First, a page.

And with Dolby TrueHD there's Dialog Normalization metadata encoded that is required to be applied to the decoded output.

So with both DTS-HD MA and Dolby TrueHD there's a lot more going on, per their specs, than just bitstream to PCM and there's room for error or perhaps even some interpretation in the processing that is supposed to happen after the decoding, and those errors/differences have happened.

But really that's beside the point, the point was even assuming the decoders are working like they should, you can't just say PCM=PCM from two devices unless you qualify it by saying that you have ensured that all of the settings for post processing on both of those devices are disabled/bypassed. And that is definitely not the default case for an HTPC, by default there's a lot of stuff going on that could affect the sound (probably shouldn't audibly affect it, but could none the less).

About the only way I could see bitstreaming resulting in different sound is of one device was bitstreaming the full lossless track, and the other just the legacy lossy core, which is a real possibility.

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post #36 of 58 Old 07-11-2014, 07:17 PM
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HTPC Blu Ray vs Stand-alone

Quote:
Originally Posted by Aleron Ives View Post
There is no emotion involved in stating facts.
Quote:
Originally Posted by Aleron Ives View Post
Feel free to post the results of the double-blind listening tests you conducted to demonstrate that you did measure an audible difference between the two.
Why is it that every time someone posts a personal observation or opinion here there is always someone that jumps all over you with the whole "my beliefs are facts and yours are not!" then its followed with "prove it!" next will likely be "this is a science forum!'"
I'm always up for a spirited debate but there needs to be some levity.
After all I thought that hobbies are supposed to be fun!

I know this is really going to throw you for a loop but I believe that humans have the ability to perceive information well beyond any test equipment available today or in the future. We know so little about how are senses work. IMHO perception is too big of a mystery to cram into the proverbial box.

Our realities are solely based on our perceptions.
I believe what I hear and see. How can this be wrong?

BTW there are endless studies by yes real scientists that have proven several types of digital distortion-primarily Jitter, Quantization Errors and Aliasing-not only can be measured but heard. Hit up the Google for more information on these topics.


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post #37 of 58 Old 07-11-2014, 07:42 PM
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So do we all agree that there is a possibility that sending PCM from two different devices might result in some differences when sent to the same receiver but that bitstream is bitsream and anyone that hears a difference is ...well..."hearing things?" (if you know what I mean?)
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post #38 of 58 Old 07-11-2014, 08:56 PM
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Glad glad someone else made this thread. I use a PS3 for my bluray playback. Was thinking about getting a bluray drive for my new PC build I'm doing. Was thinking I could just have Windows auto launch a blueray with whatever software i needed to watch movies. Seems like PowerDVD comes up a lot. I don't wanna take a downgrade for sure and was hoping id get an upgrade. Can PCs do the 3D blurays? Anyone got a simple cheapish blue tooth remote that works with PowerDVD? Should I be using Power DVD?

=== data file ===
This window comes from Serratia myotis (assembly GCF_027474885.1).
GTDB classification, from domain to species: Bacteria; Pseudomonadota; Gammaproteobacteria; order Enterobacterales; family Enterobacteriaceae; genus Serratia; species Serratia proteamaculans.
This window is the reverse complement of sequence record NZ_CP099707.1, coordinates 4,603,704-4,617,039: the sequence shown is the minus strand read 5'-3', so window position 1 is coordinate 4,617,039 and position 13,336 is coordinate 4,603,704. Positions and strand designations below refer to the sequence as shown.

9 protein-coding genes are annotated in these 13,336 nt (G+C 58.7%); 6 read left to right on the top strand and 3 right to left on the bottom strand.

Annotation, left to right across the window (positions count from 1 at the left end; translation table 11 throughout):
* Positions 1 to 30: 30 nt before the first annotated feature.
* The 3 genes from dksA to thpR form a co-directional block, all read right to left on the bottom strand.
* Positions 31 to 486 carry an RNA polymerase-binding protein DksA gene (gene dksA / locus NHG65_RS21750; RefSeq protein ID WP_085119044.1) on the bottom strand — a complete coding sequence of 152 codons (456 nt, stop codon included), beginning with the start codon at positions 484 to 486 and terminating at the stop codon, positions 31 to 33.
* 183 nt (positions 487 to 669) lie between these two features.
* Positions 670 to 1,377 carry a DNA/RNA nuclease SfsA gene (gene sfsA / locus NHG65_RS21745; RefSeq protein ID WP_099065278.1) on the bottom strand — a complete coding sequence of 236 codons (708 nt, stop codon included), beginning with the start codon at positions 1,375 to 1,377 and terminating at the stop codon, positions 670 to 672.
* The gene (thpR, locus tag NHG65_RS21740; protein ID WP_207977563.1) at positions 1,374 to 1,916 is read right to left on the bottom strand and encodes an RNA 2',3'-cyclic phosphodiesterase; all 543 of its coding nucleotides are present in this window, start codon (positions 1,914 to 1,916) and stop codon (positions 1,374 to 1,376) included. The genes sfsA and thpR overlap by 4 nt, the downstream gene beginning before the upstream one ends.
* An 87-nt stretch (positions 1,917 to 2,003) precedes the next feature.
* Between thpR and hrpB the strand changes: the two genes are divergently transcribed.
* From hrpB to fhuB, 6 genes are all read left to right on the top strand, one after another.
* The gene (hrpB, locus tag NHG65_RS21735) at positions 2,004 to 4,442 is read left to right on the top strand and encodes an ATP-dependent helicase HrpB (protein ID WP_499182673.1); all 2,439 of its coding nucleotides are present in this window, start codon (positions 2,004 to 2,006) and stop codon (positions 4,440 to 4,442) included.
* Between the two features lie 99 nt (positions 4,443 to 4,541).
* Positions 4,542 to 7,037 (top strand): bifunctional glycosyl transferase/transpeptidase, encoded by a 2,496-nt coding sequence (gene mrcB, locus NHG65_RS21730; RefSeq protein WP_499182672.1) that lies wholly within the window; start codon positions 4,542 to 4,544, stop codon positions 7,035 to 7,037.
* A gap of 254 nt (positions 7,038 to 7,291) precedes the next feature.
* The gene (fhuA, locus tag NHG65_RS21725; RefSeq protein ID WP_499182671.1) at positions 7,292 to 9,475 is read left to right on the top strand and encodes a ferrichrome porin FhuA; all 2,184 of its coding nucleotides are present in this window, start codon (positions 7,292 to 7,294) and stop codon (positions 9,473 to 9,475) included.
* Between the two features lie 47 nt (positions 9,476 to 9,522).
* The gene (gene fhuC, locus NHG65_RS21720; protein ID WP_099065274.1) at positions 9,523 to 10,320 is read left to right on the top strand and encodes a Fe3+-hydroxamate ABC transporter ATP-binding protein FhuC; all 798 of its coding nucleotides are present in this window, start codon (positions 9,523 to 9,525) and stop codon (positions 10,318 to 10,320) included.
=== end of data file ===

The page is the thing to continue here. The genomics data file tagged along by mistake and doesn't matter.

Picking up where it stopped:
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post #39 of 58 Old 07-11-2014, 09:22 PM
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Glad glad someone else made this thread. I use a PS3 for my bluray playback. Was thinking about getting a bluray drive for my new PC build I'm doing. Was thinking I could just have Windows auto launch a blueray with whatever software i needed to watch movies. Seems like PowerDVD comes up a lot. I don't wanna take a downgrade for sure and was hoping id get an upgrade. Can PCs do the 3D blurays? Anyone got a simple cheapish blue tooth remote that works with PowerDVD? Should I be using Power DVD?
I use powerdvd and have been satisfied with it. I find picture quality playing my ripped movie only iso files to be no different from my Panasonic and pioneer standalone units playing the original disks, and I do consider myself a picture quality snob. Despite what has been argued here, it is my belief (which is hard for me to say because I lean more towards saying it is a scientific fact) that bitstreaming the audio to a compatible receiver will provide identical listening versus a standalone player, as long as you do confirm that you are bitstreaming the appropriate hd audio, whether that be true hd or dts ma. You do need to make sure that your video card (or processor ie i7,i5,i3 w/ integrated graphics) is capable of bitstreaming as well. Powerdvd does play 3d and does so quite well as soon as you get it set up correctly. Again, make sure your graphics card is capable of 3d. As for remotes, I have a cheap windows ir remote with a usb ir dongle that works well with powerdvd, but I find myself using an android app (I think ios has it too) called unified remote that allows me to use my tablets/phones as a remote. It works through wifi so it can be used throughout the house.